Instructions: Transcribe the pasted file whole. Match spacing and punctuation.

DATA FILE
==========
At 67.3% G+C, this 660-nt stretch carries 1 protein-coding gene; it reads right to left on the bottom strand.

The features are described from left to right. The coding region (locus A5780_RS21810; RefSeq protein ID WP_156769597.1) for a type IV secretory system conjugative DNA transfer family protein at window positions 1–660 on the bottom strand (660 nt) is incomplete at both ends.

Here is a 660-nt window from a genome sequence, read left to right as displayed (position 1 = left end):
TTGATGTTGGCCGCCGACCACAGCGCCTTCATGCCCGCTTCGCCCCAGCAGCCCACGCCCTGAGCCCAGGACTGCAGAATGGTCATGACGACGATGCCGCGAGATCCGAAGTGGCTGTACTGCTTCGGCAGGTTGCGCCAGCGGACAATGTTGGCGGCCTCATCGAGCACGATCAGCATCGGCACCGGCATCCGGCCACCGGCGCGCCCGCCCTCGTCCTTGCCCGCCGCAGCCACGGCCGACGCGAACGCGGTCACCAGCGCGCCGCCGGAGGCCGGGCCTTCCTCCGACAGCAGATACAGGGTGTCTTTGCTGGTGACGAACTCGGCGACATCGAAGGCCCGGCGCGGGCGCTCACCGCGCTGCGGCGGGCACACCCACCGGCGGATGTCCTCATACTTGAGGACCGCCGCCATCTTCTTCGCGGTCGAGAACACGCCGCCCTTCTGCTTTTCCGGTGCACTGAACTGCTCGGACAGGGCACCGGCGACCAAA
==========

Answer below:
At 67.3% G+C, this 660-nt stretch carries 1 protein-coding gene; it reads right to left on the bottom strand.

The features are described from left to right. The coding region (locus A5780_RS21810; RefSeq protein ID WP_156769597.1) for a type IV secretory system conjugative DNA transfer family protein at window positions 1–660 on the bottom strand (660 nt) is incomplete at both ends.

Here is a 660-nt window from a genome sequence, read left to right as displayed (position 1 = left end):
TTGATGTTGGCCGCCGACCACAGCGCCTTCATGCCCGCTTCGCCCCAGCAGCCCACGCCCTGAGCCCAGGACTGCAGAATGGTCATGACGACGATGCCGCGAGATCCGAAGTGGCTGTACTGCTTCGGCAGGTTGCGCCAGCGGACAATGTTGGCGGCCTCATCGAGCACGATCAGCATCGGCACCGGCATCCGGCCACCGGCGCGCCCGCCCTCGTCCTTGCCCGCCGCAGCCACGGCCGACGCGAACGCGGTCACCAGCGCGCCGCCGGAGGCCGGGCCTTCCTCCGACAGCAGATACAGGGTGTCTTTGCTGGTGACGAACTCGGCGACATCGAAGGCCCGGCGCGGGCGCTCACCGCGCTGCGGCGGGCACACCCACCGGCGGATGTCCTCATACTTGAGGACCGCCGCCATCTTCTTCGCGGTCGAGAACACGCCGCCCTTCTGCTTTTCCGGTGCACTGAACTGCTCGGACAGGGCACCGGCGACCAAA